15 Jan 2015

Election 2015 – whose side is Obama on?

​​The UK election debate on the economy is being fought out in Washington today.

The PM’s team are delighted with a joint President Obama/David Cameron article in The Times today that, inter alia, touches on the economy and gives you the impression the two men share the same economic outlook.

They’re also directing us to IMF boss Christine Lagarde’s speech in Washington and the gloomy global economic outlook in it saying that proves the need to keep on course and not change tack in the British general election.

But who should I see wandering down K Street in Washington but Ed Balls, in the middle of a tour of Obama economic chiefs, launching an international report backing Labour’s policies – looking for all the world like he’s got the backing of the Obama top table for his economic take.

That’s certainly what he thinks from his chats on Capitol Hill, where he reports deep unease about the Tories’ planned referendum on EU membership and much else too.

So what’s going on?

One senior Labour figure was pretty taken aback when I told him the extent of President Obama’s red carpet treatment for David Cameron this week: a working dinner tonight, an overnight stay in Blair House, then more talks on Friday morning.

Another Labour shadow cabinet member thought it probably was all about “payback” for David Cameron’s visit to the US in 2012, when he joined President Obama on a major photo op aimed at helping with the mid-terms and showing US voters that President Obama had friends on the Right and wasn’t as left-wing as they might fear.

Some are pretty sure there’s also an element of “payback” for Ed Miliband’s opposition to Syria attacks in 2013.

No.10 folk talk of a bond between the President and the Prime Minister which comes from past work together but also a shared approach to the job. President Obama is said to sympathise with the stick David Cameron sometimes gets for “chillaxing” and sees them as kindred spirits – if not blood bro’s – who wear the burdens of office lightly.

In Iowa yesterday, President Obama told Americans his economic policies which included a stimulus that would’ve made George Osborne faint, had delivered economic recovery to the US.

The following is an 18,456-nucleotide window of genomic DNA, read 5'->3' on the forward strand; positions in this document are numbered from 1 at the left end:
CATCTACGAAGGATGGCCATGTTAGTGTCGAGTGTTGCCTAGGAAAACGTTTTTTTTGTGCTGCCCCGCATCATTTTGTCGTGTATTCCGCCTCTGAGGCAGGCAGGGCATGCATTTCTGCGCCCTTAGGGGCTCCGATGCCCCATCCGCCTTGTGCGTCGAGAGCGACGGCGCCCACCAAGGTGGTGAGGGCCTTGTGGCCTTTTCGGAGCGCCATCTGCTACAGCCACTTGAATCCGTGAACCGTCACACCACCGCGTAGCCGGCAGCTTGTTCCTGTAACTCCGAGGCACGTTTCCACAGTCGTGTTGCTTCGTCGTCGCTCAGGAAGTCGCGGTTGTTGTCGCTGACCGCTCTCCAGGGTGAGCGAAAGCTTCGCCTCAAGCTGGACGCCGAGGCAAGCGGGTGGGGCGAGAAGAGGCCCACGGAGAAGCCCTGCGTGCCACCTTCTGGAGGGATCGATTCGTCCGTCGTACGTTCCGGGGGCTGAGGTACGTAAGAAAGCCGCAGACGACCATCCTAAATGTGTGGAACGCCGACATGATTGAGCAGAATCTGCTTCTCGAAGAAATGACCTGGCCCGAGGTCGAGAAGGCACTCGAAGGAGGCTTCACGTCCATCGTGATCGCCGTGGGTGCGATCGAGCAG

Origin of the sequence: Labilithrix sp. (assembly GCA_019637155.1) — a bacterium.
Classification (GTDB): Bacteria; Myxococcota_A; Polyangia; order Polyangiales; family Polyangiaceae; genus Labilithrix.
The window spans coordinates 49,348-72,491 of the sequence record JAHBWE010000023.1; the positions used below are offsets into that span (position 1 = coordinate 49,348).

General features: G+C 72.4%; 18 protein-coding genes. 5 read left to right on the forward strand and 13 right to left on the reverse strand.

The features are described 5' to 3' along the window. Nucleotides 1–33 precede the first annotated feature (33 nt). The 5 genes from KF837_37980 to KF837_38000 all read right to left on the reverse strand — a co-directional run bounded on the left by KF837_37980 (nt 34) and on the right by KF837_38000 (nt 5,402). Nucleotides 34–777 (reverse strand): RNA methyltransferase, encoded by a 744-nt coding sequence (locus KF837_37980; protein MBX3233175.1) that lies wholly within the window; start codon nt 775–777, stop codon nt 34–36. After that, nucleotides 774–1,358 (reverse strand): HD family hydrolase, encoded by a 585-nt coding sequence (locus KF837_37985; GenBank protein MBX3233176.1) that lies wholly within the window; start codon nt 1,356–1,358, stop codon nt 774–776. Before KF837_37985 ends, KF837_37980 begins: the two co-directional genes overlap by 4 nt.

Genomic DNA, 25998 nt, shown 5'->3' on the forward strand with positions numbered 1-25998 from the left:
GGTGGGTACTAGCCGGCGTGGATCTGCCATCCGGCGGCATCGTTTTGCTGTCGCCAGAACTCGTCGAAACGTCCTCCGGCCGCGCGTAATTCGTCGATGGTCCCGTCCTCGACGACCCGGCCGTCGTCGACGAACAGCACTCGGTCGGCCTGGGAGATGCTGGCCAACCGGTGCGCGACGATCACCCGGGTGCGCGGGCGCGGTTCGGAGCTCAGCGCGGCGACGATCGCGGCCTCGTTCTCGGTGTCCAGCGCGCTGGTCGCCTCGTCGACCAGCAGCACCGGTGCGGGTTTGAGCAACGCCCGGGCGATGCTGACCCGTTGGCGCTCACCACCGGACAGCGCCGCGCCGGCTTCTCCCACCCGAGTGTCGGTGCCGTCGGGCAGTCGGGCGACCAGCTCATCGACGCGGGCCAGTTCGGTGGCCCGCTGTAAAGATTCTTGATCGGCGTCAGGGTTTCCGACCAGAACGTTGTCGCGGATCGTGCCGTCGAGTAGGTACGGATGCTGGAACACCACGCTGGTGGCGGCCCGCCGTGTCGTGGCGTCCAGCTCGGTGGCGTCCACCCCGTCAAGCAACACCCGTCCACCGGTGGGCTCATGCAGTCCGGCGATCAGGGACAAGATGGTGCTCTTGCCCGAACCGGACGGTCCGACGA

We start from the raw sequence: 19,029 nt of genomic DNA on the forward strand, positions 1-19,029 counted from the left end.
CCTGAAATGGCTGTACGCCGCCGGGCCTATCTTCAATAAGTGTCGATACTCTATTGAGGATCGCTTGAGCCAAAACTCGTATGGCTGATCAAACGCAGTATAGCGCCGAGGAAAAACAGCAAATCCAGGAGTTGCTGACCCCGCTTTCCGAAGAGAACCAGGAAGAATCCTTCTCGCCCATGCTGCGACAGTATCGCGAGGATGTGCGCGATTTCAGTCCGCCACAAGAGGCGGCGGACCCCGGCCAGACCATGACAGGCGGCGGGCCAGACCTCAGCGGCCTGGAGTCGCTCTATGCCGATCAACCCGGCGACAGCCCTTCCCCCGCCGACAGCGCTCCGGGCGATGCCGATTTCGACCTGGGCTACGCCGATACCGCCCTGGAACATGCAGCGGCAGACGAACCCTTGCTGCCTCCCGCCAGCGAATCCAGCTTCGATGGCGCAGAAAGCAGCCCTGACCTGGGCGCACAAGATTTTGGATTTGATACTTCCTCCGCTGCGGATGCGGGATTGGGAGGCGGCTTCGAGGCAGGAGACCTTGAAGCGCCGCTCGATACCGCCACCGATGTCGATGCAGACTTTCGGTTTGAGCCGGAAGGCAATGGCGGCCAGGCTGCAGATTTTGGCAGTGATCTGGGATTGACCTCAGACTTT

But in The Times, he writes: “Over the past few years, (the UK and US) governments have worked closely to restore economic growth, improve our living standards and make sure families get the help they needed.” The phrase “living standards” and the argument that David Cameron’s done diddly squat to help them are at the heart of Ed Miliband’s campaign. No.10 staffers must’ve punched the air when they appeared to get the President signing up to the opposite view.

Labour chiefs say they’re pretty sanguine about all this.

The President did meet Ed Miliband last year, albeit in a more low-key way. That’s just part of being in opposition, they say. More importantly, they argue that the Tories are consistently failing to make the most of their set-piece moments, failing to get any poll lift from the Autumn Statement or the dossier that started the January campaign.

They argue they will similarly fail to get political capital from this meeting in DC or the “flags and fireplaces” photo opportunity with Chancellor Merkel. At some point, they suspect, this failure to break out of the electoral doldrums will unnerve the Tory high command and see internal squabbles and maybe even some policy lurches.

David Cameron touches down in Washington this evening. That guest house he is staying in was acquired to give the Roosevelts some privacy as Winston Churchill’s war-time stopovers in Washington became more frequent and quite extended.

Follow @GaryGibbonBlog on Twitter

Tweets by @garygibbonc4